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Complex to Bear Home Depot Name

Business: AEG agrees to 10-year, $70-million deal with company for title rights at ever-growing facility in Carson.


Philip Anschutz's desire to find a new home for his Galaxy soccer team has developed into plans for a sports venue so large and ambitious that it will have a naming rights deal that rivals recent contracts involving the Philadelphia Eagles and Houston Astros.

The Anschutz Entertainment Group will announce today it has reached a 10-year, $70-million agreement with The Home Depot for name rights to the ever-growing National Training Center in Carson.

The $130-million complex, which broke ground in February, will include a 27,000-seat soccer stadium, a 13,000-seat tennis stadium, a cycling velodrome and, it will also be announced today, a track and field stadium expandable up to 30,000 seats.

"We have been preaching that this facility is going to be revolutionary, a brand new dream of sports in this country, and this deal is very representative of that," Tim Leiweke, AEG president, said Monday. "We have found in The Home Depot a company that shares our vision for the potential of this facility."

The agreement includes a clause stipulating that AEG will purchase $30 million of building supplies from the Atlanta-based home improvement chain.

The Home Depot National Training Center will be constructed on 85 acres at Cal State Dominguez Hills. The center is due to be completed in June 2003.

"Beyond the business-to-consumer appeal to the individual who has shelves to hang up, there's a business-to-business play being made here, where The Home Depot can say they helped build that facility and they can tell that story over and over to other businesses," said David Carter, principal owner of Los Angeles-based Sports Business Group and a USC sports business instructor.

The naming rights contracts signed by the Eagles and Astros each are longer in duration, but the $7 million a year AEG will get is $300,000 higher annually than the deal the Eagles signed with Lincoln Financial and $1 million better than the Astros' agreement with Coca-Cola for Minute Maid Park.

By comparison, Anaheim Sports' contract with Edison International requires an annual payment of $2.5 million.

Leiweke said the deal is so lucrative because Robert L. Nardelli, chairman, president and chief executive officer of The Home Depot, realizes AEG's ambitions for the center, which will be the Galaxy's regular-season home, training center for U.S. men's and women's soccer teams, a venue that is expected to host U.S. Tennis Assn. events, and now a stadium that is expected to host major track and field events.

Additionally, Leiweke said he is negotiating for the center's planned Olympic velodrome to be the home for USA Cycling athletes who compete in track racing, which accounts for 12 of the 18 cycling events in the Summer Games.

"You would think that in Southern California, where a high percentage of the competitors in these sports are from, we should have a complex in place to finally put the U.S. on the map by hosting world-class events," Leiweke said.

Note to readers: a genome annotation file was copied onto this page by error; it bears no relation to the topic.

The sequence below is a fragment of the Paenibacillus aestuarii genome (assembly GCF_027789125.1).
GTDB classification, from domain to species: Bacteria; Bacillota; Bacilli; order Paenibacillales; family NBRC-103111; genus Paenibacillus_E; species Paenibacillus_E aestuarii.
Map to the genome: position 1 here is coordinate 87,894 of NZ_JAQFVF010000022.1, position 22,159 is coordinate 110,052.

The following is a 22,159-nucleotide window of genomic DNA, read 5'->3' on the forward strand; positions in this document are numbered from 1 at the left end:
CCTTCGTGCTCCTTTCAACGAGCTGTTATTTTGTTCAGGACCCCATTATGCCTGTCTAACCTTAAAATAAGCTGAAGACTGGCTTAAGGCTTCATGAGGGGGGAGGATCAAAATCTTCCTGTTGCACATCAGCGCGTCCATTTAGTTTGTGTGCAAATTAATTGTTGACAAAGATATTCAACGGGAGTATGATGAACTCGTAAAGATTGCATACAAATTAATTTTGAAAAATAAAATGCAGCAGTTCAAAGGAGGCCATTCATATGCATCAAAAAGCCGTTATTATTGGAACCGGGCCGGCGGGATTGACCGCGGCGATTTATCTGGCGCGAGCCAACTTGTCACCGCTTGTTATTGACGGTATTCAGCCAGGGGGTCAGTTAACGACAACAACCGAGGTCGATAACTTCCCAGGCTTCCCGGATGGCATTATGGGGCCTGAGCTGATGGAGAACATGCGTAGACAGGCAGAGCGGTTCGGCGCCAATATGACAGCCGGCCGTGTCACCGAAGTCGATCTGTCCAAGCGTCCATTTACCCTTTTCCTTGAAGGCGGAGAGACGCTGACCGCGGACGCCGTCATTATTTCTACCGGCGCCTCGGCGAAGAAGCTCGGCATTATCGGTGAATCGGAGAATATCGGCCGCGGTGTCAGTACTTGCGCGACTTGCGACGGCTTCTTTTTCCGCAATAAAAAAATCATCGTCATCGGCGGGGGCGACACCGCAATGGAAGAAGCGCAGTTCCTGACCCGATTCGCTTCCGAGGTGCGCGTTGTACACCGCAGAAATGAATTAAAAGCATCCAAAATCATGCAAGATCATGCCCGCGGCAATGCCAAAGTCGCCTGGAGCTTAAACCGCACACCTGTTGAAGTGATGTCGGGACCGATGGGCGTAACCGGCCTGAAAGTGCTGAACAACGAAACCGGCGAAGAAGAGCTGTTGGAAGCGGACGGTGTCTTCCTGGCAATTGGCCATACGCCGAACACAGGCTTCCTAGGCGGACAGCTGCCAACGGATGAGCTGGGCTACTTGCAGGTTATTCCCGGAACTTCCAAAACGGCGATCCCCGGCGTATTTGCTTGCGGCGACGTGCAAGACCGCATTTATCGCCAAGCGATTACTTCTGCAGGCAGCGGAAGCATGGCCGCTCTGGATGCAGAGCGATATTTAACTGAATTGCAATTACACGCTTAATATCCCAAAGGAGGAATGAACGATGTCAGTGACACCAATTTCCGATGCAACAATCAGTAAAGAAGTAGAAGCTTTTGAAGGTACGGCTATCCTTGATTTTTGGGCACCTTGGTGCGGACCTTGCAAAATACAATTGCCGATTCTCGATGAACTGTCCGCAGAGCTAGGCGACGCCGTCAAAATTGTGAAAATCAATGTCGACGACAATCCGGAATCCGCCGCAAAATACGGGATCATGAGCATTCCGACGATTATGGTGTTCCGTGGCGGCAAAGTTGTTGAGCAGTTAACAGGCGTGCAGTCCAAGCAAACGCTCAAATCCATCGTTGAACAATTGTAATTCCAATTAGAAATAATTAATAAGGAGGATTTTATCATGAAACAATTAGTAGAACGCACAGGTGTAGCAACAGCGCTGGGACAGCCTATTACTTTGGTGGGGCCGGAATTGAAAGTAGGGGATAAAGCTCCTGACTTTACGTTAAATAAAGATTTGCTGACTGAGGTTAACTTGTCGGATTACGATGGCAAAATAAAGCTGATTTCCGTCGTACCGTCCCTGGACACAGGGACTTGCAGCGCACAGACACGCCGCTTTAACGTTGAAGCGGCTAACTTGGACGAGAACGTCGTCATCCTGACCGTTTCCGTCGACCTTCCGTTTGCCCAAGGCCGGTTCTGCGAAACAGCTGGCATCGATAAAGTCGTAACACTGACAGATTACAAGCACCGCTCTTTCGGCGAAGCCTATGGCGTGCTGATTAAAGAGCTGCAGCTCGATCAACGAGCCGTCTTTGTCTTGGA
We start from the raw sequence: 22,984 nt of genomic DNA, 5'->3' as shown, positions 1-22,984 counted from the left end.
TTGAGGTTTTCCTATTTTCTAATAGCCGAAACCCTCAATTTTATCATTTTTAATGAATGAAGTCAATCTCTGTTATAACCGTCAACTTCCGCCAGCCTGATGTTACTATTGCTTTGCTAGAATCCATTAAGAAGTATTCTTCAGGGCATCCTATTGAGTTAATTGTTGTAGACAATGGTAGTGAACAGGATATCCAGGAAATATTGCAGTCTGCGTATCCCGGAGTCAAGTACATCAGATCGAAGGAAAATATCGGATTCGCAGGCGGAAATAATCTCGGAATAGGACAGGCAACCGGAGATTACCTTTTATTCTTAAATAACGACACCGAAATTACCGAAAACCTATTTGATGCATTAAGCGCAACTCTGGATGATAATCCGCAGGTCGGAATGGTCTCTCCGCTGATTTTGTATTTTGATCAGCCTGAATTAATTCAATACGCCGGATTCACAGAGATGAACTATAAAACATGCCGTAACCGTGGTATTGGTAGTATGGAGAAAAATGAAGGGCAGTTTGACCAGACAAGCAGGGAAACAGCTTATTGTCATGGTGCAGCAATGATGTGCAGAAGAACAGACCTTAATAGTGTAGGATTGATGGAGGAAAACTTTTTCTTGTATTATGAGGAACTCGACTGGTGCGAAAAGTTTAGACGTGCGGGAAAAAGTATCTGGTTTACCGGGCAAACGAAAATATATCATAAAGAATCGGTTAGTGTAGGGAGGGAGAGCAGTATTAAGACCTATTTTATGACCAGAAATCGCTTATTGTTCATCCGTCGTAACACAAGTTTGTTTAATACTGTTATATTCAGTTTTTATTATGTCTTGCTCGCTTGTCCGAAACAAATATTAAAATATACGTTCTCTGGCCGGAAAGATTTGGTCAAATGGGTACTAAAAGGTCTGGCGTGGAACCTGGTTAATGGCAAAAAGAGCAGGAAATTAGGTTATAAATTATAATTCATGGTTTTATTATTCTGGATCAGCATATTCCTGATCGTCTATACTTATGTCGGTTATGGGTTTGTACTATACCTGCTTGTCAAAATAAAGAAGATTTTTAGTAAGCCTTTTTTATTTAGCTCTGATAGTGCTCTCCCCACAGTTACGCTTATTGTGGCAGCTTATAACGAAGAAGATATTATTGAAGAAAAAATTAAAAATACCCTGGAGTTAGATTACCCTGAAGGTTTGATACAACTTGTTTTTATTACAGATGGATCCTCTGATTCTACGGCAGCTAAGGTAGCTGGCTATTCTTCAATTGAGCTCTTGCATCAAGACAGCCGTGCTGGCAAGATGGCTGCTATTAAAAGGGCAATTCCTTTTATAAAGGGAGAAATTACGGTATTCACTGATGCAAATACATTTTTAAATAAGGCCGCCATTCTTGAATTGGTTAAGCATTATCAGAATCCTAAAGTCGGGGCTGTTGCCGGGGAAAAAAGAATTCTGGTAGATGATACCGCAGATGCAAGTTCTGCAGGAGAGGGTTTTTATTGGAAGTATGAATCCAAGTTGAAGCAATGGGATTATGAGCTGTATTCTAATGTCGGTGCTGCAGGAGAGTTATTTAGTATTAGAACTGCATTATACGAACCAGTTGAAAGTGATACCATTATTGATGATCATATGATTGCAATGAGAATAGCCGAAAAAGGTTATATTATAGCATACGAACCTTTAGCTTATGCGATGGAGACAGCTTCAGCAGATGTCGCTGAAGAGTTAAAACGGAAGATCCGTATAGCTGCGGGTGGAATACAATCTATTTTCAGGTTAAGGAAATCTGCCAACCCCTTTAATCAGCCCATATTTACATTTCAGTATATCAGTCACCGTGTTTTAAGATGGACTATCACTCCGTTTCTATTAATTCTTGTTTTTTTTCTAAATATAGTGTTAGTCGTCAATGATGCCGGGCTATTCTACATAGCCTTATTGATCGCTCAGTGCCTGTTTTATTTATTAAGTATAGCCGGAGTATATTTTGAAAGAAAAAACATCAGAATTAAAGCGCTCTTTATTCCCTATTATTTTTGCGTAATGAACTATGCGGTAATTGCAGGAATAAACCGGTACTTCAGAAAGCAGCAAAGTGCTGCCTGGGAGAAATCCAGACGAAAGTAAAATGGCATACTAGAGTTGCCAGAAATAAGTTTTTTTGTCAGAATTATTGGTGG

"We are not only going to create a facility that allows athletes to take steps up in competition, but we want to have a facility where the world's best and most prestigious events will be held."

The track and field stadium will have 5,000 permanent seats and can be expanded by 25,000 using mobile temporary seating sections that will be shifted among the center's venues.

Leiweke said the track and field facility allows for grander challenges, like pursuing bids to host the 2006 International Assn. of Athletics Federations World Cup, the 2008 U.S. Olympic Trials and, perhaps, the 2009 World Championships. The World Championships and World Cup have never been held in the U.S.

"We're going to get one of the two and maybe both, I promise," Leiweke said. "And when we host it, it will have an amazing, significant impact on the sport in this country. That's what the NTC is all about."

Even at 30,000 seats, the track stadium will lack the capacity typically reserved for World Championships, but a top U.S. Track and Field official said the IAAF has expressed interest in putting the meet in Carson. The 2006 World Cup bid is expected to be determined in September, before this year's event in Madrid. If Carson wins, it is likely to receive the U.S. Track and Field Championships in 2005.

Carson is also seeking to become a hub for cycling. Sean Petty, vice president of marketing for USA Cycling, said negotiations to move the organization's track-racing operation from Colorado Springs, Colo., to Carson are "on the fast track," and could be settled within two months.

Petty said USA Cycling needs assurances the center will be equipped with a 250-meter covered velodrome with adequate dormitories and sports medicine facilities for the athletes. Leiweke said he will meet those requests and estimated the cycling facility will cost $10 million.

Petty said representatives from the Switzerland-based Union Cyclists International are interested in holding their World Championships in Carson. The event hasn't been in the U.S. since 1986.

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